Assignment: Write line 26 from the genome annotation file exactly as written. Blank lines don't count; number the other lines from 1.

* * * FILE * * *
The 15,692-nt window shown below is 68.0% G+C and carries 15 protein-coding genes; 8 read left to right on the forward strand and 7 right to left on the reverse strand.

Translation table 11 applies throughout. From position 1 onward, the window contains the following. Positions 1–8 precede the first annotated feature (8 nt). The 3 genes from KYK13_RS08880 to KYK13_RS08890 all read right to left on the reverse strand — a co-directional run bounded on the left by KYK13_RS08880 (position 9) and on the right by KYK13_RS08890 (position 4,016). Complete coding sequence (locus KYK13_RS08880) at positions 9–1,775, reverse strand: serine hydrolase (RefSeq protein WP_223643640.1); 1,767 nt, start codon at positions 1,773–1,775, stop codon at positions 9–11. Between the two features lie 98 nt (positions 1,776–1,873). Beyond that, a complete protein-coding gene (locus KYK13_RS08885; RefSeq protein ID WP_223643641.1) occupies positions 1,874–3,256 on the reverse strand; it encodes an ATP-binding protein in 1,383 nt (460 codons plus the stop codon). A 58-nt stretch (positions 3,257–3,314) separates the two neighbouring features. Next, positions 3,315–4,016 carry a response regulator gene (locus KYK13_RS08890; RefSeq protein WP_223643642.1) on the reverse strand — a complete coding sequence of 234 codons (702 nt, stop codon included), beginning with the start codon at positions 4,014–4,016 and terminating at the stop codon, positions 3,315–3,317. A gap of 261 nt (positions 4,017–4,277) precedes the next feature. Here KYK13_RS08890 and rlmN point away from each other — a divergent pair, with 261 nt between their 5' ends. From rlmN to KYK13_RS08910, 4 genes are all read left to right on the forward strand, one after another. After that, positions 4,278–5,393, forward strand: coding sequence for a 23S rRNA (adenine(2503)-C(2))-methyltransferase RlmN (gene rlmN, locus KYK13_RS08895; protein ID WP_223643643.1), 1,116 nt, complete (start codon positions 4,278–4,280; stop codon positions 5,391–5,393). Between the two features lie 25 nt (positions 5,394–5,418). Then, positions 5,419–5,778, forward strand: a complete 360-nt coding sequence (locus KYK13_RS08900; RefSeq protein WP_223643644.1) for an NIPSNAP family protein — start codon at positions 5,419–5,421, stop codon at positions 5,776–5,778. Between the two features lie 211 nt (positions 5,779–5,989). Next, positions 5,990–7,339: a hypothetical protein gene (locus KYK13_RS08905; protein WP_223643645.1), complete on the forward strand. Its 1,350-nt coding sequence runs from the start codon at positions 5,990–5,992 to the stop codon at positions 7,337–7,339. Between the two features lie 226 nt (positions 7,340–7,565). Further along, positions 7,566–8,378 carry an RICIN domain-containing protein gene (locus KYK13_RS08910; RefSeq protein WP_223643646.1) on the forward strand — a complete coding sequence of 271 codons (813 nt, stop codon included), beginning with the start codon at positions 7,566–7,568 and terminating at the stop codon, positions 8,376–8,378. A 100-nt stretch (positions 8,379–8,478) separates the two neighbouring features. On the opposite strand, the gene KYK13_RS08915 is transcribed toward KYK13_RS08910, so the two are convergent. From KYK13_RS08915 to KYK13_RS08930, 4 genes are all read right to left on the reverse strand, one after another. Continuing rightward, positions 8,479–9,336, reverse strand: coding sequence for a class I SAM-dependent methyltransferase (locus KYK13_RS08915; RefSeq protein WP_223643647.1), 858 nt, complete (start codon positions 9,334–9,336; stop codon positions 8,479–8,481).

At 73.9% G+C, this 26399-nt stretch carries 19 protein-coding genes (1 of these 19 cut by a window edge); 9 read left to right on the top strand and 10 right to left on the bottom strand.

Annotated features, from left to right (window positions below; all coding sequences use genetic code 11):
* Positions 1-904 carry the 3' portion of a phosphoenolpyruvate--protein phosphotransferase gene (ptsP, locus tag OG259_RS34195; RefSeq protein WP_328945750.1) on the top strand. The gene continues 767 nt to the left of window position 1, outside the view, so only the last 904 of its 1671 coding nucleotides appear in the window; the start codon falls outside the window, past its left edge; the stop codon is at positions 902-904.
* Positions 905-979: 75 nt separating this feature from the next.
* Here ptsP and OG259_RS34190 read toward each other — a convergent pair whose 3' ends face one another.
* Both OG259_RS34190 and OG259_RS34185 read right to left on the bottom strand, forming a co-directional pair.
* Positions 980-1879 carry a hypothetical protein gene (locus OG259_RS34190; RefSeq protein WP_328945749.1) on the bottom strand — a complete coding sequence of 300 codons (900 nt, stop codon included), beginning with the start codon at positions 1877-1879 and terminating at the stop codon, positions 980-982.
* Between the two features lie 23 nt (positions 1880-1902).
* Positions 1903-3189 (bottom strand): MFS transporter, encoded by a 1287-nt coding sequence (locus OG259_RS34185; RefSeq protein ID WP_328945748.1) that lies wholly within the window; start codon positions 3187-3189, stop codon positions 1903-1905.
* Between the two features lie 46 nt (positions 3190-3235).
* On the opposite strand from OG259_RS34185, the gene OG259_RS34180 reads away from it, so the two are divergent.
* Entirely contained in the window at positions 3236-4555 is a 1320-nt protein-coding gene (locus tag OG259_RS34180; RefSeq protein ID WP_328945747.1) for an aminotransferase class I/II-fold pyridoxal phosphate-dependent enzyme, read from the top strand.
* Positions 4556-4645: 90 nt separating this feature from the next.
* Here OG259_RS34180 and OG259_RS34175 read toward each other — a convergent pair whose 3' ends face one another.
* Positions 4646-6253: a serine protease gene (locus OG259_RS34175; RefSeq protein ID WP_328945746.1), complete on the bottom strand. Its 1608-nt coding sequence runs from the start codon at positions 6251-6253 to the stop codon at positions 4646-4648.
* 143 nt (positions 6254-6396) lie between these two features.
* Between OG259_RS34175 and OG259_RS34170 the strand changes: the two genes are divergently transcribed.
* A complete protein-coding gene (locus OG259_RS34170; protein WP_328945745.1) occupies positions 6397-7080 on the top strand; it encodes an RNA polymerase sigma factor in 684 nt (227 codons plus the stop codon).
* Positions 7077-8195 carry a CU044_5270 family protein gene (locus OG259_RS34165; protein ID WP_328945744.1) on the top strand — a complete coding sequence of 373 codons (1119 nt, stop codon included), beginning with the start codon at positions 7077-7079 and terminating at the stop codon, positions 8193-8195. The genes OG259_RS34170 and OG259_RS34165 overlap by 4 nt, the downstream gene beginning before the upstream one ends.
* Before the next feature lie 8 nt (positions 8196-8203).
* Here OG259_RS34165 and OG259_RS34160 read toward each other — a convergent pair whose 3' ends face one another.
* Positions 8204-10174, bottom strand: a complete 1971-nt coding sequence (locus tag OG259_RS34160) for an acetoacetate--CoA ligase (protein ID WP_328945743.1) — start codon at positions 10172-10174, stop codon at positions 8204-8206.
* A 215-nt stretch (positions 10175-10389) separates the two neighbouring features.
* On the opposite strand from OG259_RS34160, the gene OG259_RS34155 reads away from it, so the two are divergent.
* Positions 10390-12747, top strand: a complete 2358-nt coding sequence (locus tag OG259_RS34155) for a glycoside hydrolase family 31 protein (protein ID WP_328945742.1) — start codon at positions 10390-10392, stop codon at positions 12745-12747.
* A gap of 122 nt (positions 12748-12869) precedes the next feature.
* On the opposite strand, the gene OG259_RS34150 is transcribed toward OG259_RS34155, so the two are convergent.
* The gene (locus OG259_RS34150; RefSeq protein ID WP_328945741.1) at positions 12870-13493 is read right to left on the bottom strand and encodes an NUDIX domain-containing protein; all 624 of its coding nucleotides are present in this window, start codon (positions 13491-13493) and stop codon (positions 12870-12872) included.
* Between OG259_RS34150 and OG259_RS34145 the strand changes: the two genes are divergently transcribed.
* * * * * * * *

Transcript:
* On the opposite strand from OG259_RS34160, the gene OG259_RS34155 reads away from it, so the two are divergent.